- A key reason for Johnson's "new-found solar optimism" is China's decision to cut solar subsidies, which could result in ~25 GW of Chinese “pull-in” demand in H1 2017, suggesting a undersupply in the solar market that should push prices higher.
- Johnson believes the stronger demand will cause the prices of all kinds of solar equipment to surge, resulting in higher margins and multiples for many solar companies.
- Also: OTCPK:SUNEQ +63% (see earlier), CSIQ +0.7%, SPWR +0.3%, FSLR -0.3%.
Fri, Sep. 30, 2:19 PM
- China reportedly has proposed a cut of as much as 40% in subsidies for solar projects (TAN +0.1%), renewing concerns about waning state support for clean power after years of rapid investment in capacity.
- A draft document reviewed by local media showed China's top central planner is considering cutting the subsidy to $0.20/kwh from $0.42 now.
- The Chinese government has been running a deficit subsidizing renewable energy; Morgan Stanley says the country's renewable energy fund now has a 55B yuan deficit.
- Shares of Hong Kong-listed Chinese renewable energy companies, such as China Longyuan Power (OTCPK:CLPXF), fell as much as 10% on the news.
Fri, Sep. 16, 4:36 PM
Thu, Sep. 8, 12:58 PM
- The tough environment for solar stocks (TAN +0.7%) will continue for another 18 months, but falling solar stocks may have created buying opportunities among some of the top names in the space, according to analysts at JMP Securities.
- Until the overall solar market improves, JMP prefers stocks that are gaining market share and have favorable competitive positioning, adding that further consolidation in the sector is likely.
- JMP rates Vivint Solar (VSLR +4.4%), Sunrun (RUN +1.4%) and Solaredge Technologies (SEDG +0.2%) at Market Outperform, Canadian Solar (CSIQ +1.5%) at Market Perform, and First Solar (FSLR -0.5%) and SunPower (SPWR -1.3%) at Underperform.
Wed, Aug. 24, 11:57 AM
- Solar manufacturers (TAN +0.2%) racing to build bigger and more advanced factories to crank out panels faster and cheaper are about to face a looming glut just as the panels start rolling off the assembly line, according to a Bloomberg report.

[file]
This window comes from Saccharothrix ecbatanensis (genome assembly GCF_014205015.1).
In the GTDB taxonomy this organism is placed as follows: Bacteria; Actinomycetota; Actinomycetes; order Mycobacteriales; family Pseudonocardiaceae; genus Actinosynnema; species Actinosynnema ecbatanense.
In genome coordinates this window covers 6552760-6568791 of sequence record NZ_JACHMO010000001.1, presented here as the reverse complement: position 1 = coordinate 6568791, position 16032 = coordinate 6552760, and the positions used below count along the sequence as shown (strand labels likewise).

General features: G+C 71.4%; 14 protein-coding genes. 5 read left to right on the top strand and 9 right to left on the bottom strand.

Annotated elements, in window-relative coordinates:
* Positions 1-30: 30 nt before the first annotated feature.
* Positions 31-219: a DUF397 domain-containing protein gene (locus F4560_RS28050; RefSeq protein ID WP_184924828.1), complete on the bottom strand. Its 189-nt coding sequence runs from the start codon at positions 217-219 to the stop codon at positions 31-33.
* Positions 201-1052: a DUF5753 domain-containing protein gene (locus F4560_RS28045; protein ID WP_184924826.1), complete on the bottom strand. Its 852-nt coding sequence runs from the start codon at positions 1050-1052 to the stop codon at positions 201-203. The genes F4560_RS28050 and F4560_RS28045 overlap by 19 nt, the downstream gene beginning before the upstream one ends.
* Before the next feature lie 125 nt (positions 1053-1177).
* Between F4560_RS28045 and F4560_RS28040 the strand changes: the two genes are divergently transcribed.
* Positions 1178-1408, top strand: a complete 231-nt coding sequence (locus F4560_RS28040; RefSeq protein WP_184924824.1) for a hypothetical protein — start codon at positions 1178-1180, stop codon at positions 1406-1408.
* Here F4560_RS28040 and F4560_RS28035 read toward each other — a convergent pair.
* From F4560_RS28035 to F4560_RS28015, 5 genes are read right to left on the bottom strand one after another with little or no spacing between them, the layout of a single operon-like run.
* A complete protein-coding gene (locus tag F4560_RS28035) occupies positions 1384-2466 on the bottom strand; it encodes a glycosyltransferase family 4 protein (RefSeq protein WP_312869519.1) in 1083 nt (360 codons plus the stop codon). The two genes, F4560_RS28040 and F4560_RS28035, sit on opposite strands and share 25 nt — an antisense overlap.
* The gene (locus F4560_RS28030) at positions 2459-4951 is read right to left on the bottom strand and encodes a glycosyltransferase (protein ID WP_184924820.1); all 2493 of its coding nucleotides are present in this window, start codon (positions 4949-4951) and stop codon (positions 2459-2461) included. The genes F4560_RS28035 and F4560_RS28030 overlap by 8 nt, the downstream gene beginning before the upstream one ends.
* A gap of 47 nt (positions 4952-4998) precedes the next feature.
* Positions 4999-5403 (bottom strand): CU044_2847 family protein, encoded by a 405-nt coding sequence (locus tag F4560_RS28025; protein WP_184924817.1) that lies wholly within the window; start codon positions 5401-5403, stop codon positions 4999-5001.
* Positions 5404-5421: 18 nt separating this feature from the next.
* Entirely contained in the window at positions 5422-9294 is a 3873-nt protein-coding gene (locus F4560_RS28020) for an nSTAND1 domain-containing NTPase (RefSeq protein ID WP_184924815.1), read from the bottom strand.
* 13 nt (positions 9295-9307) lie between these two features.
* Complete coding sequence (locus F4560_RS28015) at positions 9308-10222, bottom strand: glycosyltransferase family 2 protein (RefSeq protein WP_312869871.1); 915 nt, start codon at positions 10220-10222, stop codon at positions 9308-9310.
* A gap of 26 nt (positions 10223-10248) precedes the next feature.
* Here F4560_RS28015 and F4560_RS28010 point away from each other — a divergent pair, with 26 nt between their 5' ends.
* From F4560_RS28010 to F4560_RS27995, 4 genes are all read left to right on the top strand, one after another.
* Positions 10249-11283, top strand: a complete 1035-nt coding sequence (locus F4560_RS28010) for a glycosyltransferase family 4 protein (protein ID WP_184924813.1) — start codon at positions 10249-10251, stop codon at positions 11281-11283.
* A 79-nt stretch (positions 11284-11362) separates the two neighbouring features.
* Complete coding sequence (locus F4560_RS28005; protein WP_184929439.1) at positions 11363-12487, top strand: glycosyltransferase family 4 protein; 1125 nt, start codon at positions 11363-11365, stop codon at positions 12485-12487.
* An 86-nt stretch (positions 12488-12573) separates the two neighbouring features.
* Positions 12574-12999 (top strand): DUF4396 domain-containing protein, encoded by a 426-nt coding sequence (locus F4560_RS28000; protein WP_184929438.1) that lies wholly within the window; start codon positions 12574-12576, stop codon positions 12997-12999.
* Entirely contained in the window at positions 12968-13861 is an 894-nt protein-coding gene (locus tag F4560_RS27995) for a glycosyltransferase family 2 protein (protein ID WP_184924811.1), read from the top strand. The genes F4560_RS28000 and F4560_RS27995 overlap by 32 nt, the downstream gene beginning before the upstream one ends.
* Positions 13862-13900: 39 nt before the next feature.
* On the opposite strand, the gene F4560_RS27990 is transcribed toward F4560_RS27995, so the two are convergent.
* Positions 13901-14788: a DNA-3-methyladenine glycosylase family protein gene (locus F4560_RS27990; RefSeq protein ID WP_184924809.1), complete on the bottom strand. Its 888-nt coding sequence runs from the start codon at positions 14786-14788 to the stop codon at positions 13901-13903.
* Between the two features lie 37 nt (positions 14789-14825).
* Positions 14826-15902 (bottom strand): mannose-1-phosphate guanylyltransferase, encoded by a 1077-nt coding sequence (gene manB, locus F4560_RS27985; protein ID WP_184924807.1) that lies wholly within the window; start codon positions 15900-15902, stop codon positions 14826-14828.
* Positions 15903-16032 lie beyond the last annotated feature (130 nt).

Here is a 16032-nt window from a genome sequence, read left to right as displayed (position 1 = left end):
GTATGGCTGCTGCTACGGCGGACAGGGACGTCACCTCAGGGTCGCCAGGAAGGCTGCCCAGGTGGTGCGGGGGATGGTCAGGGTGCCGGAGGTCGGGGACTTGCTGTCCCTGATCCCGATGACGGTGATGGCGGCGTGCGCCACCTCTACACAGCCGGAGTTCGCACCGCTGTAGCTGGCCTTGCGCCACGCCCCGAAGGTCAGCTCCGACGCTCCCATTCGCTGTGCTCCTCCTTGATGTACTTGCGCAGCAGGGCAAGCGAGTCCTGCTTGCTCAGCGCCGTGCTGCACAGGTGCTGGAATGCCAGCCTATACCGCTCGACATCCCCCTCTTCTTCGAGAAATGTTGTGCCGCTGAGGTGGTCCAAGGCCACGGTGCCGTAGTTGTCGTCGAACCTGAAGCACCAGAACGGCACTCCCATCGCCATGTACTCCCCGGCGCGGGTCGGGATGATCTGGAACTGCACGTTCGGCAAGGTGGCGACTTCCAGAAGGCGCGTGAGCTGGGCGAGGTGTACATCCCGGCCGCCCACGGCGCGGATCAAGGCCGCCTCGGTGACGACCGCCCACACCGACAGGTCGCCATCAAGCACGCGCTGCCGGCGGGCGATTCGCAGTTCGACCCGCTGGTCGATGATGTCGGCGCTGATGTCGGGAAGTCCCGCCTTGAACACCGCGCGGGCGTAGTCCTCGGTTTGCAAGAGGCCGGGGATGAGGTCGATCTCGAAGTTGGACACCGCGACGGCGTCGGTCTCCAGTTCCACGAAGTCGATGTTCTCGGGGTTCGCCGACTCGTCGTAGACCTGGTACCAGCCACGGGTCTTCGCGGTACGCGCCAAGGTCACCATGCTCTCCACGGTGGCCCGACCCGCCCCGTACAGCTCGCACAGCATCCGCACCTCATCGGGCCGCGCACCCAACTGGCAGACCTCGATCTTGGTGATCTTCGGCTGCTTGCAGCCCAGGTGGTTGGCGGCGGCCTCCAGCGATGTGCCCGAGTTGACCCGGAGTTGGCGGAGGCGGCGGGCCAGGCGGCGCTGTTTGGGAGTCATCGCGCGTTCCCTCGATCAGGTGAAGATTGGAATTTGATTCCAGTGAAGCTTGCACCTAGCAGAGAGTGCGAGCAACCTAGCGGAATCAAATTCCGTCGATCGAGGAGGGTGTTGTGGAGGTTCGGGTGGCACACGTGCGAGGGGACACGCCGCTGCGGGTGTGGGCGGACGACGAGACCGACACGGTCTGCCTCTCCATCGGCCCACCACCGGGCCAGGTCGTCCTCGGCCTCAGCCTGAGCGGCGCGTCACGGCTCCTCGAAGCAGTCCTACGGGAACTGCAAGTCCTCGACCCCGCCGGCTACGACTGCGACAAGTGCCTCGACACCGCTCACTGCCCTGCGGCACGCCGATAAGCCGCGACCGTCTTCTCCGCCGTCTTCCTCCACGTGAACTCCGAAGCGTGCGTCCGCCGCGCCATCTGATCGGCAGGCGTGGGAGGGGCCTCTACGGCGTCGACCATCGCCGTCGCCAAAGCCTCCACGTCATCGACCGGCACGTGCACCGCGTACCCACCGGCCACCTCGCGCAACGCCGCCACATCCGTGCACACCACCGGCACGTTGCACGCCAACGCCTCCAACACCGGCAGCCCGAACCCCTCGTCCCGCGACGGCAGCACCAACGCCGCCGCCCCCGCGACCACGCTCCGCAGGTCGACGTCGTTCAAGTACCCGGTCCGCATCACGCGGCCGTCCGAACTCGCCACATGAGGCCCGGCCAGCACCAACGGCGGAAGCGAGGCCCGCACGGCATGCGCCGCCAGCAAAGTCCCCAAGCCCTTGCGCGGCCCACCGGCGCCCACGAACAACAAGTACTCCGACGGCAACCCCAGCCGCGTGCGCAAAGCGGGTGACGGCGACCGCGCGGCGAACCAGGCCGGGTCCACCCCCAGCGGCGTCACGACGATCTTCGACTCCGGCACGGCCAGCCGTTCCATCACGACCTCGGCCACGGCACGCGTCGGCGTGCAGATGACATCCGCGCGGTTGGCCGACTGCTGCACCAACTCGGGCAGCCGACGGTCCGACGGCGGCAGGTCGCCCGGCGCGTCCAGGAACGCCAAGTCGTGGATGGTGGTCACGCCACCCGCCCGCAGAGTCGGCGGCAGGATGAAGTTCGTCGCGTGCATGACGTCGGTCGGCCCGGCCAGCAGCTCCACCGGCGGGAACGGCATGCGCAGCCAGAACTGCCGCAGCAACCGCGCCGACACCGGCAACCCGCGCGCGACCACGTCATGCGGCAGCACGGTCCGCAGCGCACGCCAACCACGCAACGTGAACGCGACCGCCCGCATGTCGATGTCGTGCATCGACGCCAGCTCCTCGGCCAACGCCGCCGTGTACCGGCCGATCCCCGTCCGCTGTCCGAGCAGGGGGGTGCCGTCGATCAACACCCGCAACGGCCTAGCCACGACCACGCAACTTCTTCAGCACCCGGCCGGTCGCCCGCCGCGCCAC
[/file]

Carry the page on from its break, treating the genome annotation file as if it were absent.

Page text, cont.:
- At the same time, demand is slowing in China, the world’s largest market, where the government is reducing subsidies for solar farms commissioned after June 30, which fueled a rush of projects during H1 as developers added as much as 22 GW before the subsidy expired.
- Canadian Solar (CSIQ -2.3%) is building a a 350 MW facility in Brazil, and JinkoSolar (JKS -1.2%) is expanding output from a 450 MW factory that went into operation in Malaysia last year.
- Trina Solar (TSL -0.2%), the world’s largest panel maker, said yesterday that Q3 shipments would fall as much as 6.5% to 1.55-1.65 GW, while it has increased production capacity 7.1% after opening a 500 MW factory in Thailand in March; Yingli Green Energy (YGE -1.7%) said yesterday that it expects shipments to slip as much as 54% in the current quarter.
Fri, Aug. 12, 6:16 PM
Sat, Aug. 6, 1:55 AM
Wed, Aug. 3, 2:38 PM
- The solar industry (TAN +1.5%) is facing a "challenging" time ahead, and solar companies likely will be hurt by tighter regulations going forward, Morgan Stanley warns, adding that China, Japan and Europe are the markets most likely to be affected but that the U.S. also faces "tactical regulatory headwinds in the near-term."
- Stanley downgrades Canadian Solar (CSIQ -0.4%) to Underweight from Overweight with a $12.80 price target, slashed from $24, as one of the companies most at risk from coming pricing pressures.
- However, the firm believes sales diversity and focus on systems put SunPower (SPWR +1.9%) in a favorable position ahead of the tough oversupply environment in 2017, and likes JinkoSolar (JKS +1.5%) as the preferred choice among Chinese module manufacturers; both companies are maintained at Overweight but with reduced price targets of $27 for SPWR and $27.20 for JKS.
- Meanwhile, advances that First Solar (FSLR +3%) plans to make to its modules should enable its margins to rise in 2019-20, the firm says, rating shares at Equal Weight with a $59 price target, cut from $63.
Fri, Jun. 10, 4:20 PM